Both a mainstay for prog acts that often don’t play elsewhere on the continent, and officially declared a “heavy metal city” in April 2019, the city has a lot to offer in musical eclecticism.

The summer festival Heavy Montréal approaches its 10th edition over the weekend of July 27 and 28, and with a Montréal-based contributor (yours truly) now adding to the PMP oeuvre, a collaboration not only felt appropriate but inevitable.

I haven’t seen any of the acts playing the festival, so this coverage will be coming from a “beginner’s mind”. Not without a critical eye, but still open and encouraging to check out what’s there.

For the prog side of the 2019 roster, Ghost headlines the first night with their only North American summer show. I first discovered them through a Rush forum during the R40 tour, and between the initial rave reviews from other prog fans, the band’s penchant for intense theatricality, and the guest appearance of Mikael Åkerfeldt on their 2018 album Prequelle, Ghost’s credentials are solid while remaining accessible to less-intensive prog or metal fans. (For a band that does solid arena rock with clean vocals, their ghoulish revelry works wonders. Ave Satanas.)

Of Rob’s top picks from 2018, Rivers of Nihil are booked to perform, and Devin Townsend is choosing to once again surprise the hell out of people by playing an acoustic set.

Beyond that? More acts to be surprised by, from the satirical overdose of hair metal and hairspray that is Steel Panther, the Tex-Mex stylings of Metalachi, the Viking fury of Skálmöld, all the way through to the blood-soaked rituals of Watain.

It will be heavy in Montréal this weekend. Let’s see how heavy it can get.

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Richard Henshall – “The Cocoon”

henshall“The Cocoon” is the debut solo album from Haken guitarist Richard Henshall. As with any solo album, one of two options can happen. Either the artist needs to show other sides of their talent or the album is an extension of their band. For Henshall, “The Cocoon” is the latter. Many of the songs and riffs would not sound out of place on a Haken album.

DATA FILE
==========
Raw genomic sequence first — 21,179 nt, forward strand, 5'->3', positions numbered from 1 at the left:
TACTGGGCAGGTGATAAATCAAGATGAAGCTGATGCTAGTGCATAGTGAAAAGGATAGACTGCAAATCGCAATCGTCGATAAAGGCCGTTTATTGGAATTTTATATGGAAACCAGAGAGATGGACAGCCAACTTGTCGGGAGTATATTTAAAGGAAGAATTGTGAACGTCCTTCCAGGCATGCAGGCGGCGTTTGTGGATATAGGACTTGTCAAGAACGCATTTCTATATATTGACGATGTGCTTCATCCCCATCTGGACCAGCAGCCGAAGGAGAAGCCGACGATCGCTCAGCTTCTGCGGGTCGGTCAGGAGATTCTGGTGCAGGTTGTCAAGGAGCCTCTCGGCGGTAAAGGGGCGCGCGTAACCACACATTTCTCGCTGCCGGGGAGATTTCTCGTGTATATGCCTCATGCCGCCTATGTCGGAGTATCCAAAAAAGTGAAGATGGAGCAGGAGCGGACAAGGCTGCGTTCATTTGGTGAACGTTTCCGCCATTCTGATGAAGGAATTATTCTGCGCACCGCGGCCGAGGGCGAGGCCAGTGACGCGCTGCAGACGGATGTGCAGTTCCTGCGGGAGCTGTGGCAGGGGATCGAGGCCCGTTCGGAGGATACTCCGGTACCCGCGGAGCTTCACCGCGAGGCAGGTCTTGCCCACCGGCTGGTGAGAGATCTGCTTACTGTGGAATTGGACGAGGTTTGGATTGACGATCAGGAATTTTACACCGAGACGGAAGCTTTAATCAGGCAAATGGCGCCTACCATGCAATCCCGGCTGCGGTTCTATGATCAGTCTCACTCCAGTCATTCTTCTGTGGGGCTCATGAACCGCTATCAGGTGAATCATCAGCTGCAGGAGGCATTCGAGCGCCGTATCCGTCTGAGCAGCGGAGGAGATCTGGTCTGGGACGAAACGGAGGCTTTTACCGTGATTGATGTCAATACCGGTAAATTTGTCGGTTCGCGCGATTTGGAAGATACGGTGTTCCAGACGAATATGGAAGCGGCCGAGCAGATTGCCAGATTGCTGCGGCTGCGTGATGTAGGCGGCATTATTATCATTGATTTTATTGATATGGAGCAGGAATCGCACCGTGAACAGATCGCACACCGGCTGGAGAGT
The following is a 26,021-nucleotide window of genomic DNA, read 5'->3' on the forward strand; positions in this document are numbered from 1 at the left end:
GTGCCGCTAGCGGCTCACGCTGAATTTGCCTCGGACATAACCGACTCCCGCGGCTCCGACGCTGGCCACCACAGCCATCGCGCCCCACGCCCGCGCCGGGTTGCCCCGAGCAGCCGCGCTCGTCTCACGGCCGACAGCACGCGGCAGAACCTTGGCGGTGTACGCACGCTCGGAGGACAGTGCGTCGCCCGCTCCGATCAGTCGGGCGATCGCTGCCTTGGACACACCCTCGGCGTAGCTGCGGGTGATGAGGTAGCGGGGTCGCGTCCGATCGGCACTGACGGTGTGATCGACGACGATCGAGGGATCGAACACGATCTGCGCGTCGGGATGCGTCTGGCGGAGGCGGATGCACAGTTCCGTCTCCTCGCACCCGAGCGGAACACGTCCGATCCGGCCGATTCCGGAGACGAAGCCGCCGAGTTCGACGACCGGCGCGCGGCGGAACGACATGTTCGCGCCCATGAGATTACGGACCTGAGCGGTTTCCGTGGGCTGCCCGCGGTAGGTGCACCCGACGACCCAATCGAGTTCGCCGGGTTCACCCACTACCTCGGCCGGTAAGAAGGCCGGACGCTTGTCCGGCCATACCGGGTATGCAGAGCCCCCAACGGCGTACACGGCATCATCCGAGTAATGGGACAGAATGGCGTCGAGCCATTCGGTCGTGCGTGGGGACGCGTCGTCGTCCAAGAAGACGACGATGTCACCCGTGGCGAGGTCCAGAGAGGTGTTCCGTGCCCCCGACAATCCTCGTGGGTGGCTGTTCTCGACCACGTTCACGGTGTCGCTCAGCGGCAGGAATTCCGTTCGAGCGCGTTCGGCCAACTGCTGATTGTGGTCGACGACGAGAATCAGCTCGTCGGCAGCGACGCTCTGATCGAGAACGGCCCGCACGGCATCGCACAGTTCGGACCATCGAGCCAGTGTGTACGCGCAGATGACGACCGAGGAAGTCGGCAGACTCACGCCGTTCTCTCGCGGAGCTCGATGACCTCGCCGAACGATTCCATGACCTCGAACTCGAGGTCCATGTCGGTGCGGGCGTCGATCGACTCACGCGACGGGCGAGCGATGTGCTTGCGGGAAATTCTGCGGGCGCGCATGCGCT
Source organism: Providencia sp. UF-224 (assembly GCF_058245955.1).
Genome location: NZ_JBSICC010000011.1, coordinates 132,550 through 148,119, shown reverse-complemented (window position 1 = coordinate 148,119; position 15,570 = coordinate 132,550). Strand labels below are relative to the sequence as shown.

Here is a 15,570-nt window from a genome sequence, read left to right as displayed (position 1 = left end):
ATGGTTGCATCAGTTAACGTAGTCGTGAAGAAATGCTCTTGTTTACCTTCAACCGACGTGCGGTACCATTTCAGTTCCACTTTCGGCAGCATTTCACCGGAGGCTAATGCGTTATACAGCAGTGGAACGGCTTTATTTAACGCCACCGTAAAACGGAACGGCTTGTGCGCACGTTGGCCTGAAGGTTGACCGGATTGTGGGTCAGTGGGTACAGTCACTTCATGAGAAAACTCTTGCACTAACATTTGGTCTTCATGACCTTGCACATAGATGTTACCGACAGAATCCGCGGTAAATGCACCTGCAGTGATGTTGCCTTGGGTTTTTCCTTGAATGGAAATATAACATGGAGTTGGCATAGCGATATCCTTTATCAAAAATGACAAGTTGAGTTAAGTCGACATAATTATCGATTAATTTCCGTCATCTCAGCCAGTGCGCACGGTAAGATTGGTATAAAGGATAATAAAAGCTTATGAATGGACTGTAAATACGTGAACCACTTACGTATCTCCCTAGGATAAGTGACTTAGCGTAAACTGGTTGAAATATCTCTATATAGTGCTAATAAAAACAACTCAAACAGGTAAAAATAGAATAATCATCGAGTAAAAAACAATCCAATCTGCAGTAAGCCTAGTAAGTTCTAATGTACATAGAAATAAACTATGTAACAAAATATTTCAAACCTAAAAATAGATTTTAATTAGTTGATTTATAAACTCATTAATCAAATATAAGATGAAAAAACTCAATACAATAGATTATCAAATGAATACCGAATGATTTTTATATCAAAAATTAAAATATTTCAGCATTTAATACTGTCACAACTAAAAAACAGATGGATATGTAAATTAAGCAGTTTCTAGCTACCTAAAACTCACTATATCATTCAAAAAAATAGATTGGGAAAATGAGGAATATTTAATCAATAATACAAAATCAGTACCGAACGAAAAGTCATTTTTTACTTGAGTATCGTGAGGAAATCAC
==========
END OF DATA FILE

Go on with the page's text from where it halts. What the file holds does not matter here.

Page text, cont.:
The main differences on his solo material is that Henshall does the vocals. While he can hold a tune, he has a very limited range and is a serviceable singer at best. I’d rather hear Ross Jennings singing this material to be quite honest. One other issue that I have is the material itself. It’s rather disjointed overall. The ideas seems to jump from one to the next. Having a band means that others can help work through the “kinks.”

“Twisted Shadows” is the first single and a wise choice since I think it’s one of the better songs but even there, the song goes from swing to metal to jazz and never really figures out what it wants to be. The album starts with a nice intro piece “Pupa” which does transition well into the title track. Still there’s too much reliance on tech versus talent. Things sound like “Vector” in that regard.

Also, there’s a bit too much djent on “The Cocoon” which doesn’t work for me. Djent is fine when used sparingly but Henshall leans on it a bit too much. “Silken Chains” is next and is way way too synthetic sounding. “Limbo” is a decent track with a lot of atmosphere. Definitely one of the better tunes. “Lunar Room” has a lot of parts to it, and most of those work really well. But the biggest gaff is the rapping at the start of the song. Yes rapping. It just doesn’t work for me.

The rest of that song is pretty interesting but it does seem “all over the place.” The album closer is “Afterglow” and is another solid song. Overall, I had very high expectations for “The Cocoon” but much like the last Haken album, this fell well short of my expectations. None of this will matter as Haken fans will love this because that’s how die hard fans operate. For me, I’ll pass. The vocals are too weak and the songs just aren’t strong enough, though the musicianship is top notch.

Rating: 5/10

1. Pupa (2:26)
2. Cocoon (10:27)
3. Silken Chains (8:10)
4. Limbo (3:55)
5. Lunar Room (8:22)
6. Twisted Shadows (8:47)
7. Afterglow (5:16)

Release Date: 9 August 2019 (updated)

Posted in djent, progressive metal | Tagged | 5 Comments